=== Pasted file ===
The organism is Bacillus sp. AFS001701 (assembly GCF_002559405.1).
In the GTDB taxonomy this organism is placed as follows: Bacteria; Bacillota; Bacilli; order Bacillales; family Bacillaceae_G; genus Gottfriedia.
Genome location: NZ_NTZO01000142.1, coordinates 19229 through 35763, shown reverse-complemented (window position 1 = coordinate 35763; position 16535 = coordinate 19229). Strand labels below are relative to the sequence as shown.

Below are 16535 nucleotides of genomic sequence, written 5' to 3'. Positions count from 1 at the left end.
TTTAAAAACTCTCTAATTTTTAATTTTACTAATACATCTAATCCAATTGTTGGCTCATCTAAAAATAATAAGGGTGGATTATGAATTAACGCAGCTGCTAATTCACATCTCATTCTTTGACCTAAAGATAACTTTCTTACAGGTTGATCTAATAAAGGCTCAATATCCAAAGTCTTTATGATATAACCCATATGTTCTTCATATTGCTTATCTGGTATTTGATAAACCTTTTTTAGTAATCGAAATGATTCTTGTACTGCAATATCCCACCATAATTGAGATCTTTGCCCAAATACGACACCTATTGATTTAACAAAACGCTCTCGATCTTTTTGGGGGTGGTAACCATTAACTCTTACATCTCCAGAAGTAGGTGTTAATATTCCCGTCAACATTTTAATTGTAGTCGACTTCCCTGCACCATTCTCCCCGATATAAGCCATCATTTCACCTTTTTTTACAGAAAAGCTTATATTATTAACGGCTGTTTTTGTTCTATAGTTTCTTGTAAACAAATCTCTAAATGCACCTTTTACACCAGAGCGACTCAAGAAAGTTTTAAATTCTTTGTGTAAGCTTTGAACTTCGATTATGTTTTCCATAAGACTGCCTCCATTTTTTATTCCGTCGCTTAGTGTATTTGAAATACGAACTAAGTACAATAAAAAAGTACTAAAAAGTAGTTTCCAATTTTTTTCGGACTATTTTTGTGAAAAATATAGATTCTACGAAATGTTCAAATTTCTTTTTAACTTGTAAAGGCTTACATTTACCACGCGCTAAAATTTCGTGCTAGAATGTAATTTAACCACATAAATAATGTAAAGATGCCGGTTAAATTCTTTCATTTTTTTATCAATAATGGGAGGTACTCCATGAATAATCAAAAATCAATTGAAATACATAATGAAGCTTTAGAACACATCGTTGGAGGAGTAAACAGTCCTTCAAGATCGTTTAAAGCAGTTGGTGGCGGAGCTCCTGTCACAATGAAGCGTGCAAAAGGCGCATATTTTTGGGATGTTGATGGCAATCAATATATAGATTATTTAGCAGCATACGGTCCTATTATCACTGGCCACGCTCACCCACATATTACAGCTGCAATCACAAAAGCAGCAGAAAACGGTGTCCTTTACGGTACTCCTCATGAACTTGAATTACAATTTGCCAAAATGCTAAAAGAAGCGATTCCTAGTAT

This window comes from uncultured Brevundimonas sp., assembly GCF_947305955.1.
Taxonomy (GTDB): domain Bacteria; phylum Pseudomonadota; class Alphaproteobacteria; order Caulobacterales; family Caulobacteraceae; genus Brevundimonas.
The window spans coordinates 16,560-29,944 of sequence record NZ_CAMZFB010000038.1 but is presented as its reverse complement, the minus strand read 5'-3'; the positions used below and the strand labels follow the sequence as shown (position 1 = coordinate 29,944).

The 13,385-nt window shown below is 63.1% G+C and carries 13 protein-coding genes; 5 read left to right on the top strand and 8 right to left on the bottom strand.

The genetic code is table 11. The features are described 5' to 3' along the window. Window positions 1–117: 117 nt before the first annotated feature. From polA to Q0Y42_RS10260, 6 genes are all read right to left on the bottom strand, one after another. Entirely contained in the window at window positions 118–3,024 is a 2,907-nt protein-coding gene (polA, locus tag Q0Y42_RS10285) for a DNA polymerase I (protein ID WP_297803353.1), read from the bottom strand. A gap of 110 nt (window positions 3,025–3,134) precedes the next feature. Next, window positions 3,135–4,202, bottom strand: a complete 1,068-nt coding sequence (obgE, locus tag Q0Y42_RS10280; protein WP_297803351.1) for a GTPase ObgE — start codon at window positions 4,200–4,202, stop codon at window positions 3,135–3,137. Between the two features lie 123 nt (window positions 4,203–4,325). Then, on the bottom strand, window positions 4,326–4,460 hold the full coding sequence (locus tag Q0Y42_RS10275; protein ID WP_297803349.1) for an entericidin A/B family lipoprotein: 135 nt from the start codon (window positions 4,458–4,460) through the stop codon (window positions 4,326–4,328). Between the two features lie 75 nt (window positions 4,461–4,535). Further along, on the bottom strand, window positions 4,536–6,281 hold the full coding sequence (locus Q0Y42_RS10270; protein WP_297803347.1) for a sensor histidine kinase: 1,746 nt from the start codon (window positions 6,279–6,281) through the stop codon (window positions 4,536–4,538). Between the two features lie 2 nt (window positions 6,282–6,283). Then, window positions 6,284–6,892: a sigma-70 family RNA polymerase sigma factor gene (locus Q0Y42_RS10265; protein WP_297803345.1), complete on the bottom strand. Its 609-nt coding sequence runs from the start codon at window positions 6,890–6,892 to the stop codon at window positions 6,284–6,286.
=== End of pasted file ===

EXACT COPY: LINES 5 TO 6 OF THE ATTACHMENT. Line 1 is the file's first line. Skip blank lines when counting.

TTTAAAAACTCTCTAATTTTTAATTTTACTAATACATCTAATCCAATTGTTGGCTCATCTAAAAATAATAAGGGTGGATTATGAATTAACGCAGCTGCTAATTCACATCTCATTCTTTGACCTAAAGATAACTTTCTTACAGGTTGATCTAATAAAGGCTCAATATCCAAAGTCTTTATGATATAACCCATATGTTCTTCATATTGCTTATCTGGTATTTGATAAACCTTTTTTAGTAATCGAAATGATTCTTGTACTGCAATATCCCACCATAATTGAGATCTTTGCCCAAATACGACACCTATTGATTTAACAAAACGCTCTCGATCTTTTTGGGGGTGGTAACCATTAACTCTTACATCTCCAGAAGTAGGTGTTAATATTCCCGTCAACATTTTAATTGTAGTCGACTTCCCTGCACCATTCTCCCCGATATAAGCCATCATTTCACCTTTTTTTACAGAAAAGCTTATATTATTAACGGCTGTTTTTGTTCTATAGTTTCTTGTAAACAAATCTCTAAATGCACCTTTTACACCAGAGCGACTCAAGAAAGTTTTAAATTCTTTGTGTAAGCTTTGAACTTCGATTATGTTTTCCATAAGACTGCCTCCATTTTTTATTCCGTCGCTTAGTGTATTTGAAATACGAACTAAGTACAATAAAAAAGTACTAAAAAGTAGTTTCCAATTTTTTTCGGACTATTTTTGTGAAAAATATAGATTCTACGAAATGTTCAAATTTCTTTTTAACTTGTAAAGGCTTACATTTACCACGCGCTAAAATTTCGTGCTAGAATGTAATTTAACCACATAAATAATGTAAAGATGCCGGTTAAATTCTTTCATTTTTTTATCAATAATGGGAGGTACTCCATGAATAATCAAAAATCAATTGAAATACATAATGAAGCTTTAGAACACATCGTTGGAGGAGTAAACAGTCCTTCAAGATCGTTTAAAGCAGTTGGTGGCGGAGCTCCTGTCACAATGAAGCGTGCAAAAGGCGCATATTTTTGGGATGTTGATGGCAATCAATATATAGATTATTTAGCAGCATACGGTCCTATTATCACTGGCCACGCTCACCCACATATTACAGCTGCAATCACAAAAGCAGCAGAAAACGGTGTCCTTTACGGTACTCCTCATGAACTTGAATTACAATTTGCCAAAATGCTAAAAGAAGCGATTCCTAGTAT

This window comes from uncultured Brevundimonas sp., assembly GCF_947305955.1.